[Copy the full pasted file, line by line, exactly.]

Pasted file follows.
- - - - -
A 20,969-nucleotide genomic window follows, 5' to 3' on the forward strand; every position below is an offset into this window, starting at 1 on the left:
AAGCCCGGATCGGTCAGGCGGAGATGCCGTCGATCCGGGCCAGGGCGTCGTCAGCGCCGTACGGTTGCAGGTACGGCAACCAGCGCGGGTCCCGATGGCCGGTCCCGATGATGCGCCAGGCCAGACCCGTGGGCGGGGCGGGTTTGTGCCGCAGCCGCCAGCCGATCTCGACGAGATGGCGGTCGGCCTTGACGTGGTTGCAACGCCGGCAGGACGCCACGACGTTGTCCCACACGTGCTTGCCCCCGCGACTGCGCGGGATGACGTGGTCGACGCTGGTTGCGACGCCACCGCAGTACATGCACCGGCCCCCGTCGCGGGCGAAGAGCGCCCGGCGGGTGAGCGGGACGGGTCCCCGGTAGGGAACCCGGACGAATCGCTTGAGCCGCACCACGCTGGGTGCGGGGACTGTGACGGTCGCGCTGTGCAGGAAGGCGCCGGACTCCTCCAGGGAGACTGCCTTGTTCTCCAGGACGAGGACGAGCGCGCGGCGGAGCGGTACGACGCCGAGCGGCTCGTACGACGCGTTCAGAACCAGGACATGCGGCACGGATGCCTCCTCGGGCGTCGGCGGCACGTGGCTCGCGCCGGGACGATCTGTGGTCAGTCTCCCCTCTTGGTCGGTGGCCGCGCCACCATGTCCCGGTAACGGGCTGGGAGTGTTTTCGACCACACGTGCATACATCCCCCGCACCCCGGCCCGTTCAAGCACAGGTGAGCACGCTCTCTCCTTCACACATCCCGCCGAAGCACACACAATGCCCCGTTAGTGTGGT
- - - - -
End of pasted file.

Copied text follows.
A 20,969-nucleotide genomic window follows, 5' to 3' on the forward strand; every position below is an offset into this window, starting at 1 on the left:
AAGCCCGGATCGGTCAGGCGGAGATGCCGTCGATCCGGGCCAGGGCGTCGTCAGCGCCGTACGGTTGCAGGTACGGCAACCAGCGCGGGTCCCGATGGCCGGTCCCGATGATGCGCCAGGCCAGACCCGTGGGCGGGGCGGGTTTGTGCCGCAGCCGCCAGCCGATCTCGACGAGATGGCGGTCGGCCTTGACGTGGTTGCAACGCCGGCAGGACGCCACGACGTTGTCCCACACGTGCTTGCCCCCGCGACTGCGCGGGATGACGTGGTCGACGCTGGTTGCGACGCCACCGCAGTACATGCACCGGCCCCCGTCGCGGGCGAAGAGCGCCCGGCGGGTGAGCGGGACGGGTCCCCGGTAGGGAACCCGGACGAATCGCTTGAGCCGCACCACGCTGGGTGCGGGGACTGTGACGGTCGCGCTGTGCAGGAAGGCGCCGGACTCCTCCAGGGAGACTGCCTTGTTCTCCAGGACGAGGACGAGCGCGCGGCGGAGCGGTACGACGCCGAGCGGCTCGTACGACGCGTTCAGAACCAGGACATGCGGCACGGATGCCTCCTCGGGCGTCGGCGGCACGTGGCTCGCGCCGGGACGATCTGTGGTCAGTCTCCCCTCTTGGTCGGTGGCCGCGCCACCATGTCCCGGTAACGGGCTGGGAGTGTTTTCGACCACACGTGCATACATCCCCCGCACCCCGGCCCGTTCAAGCACAGGTGAGCACGCTCTCTCCTTCACACATCCCGCCGAAGCACACACAATGCCCCGTTAGTGTGGT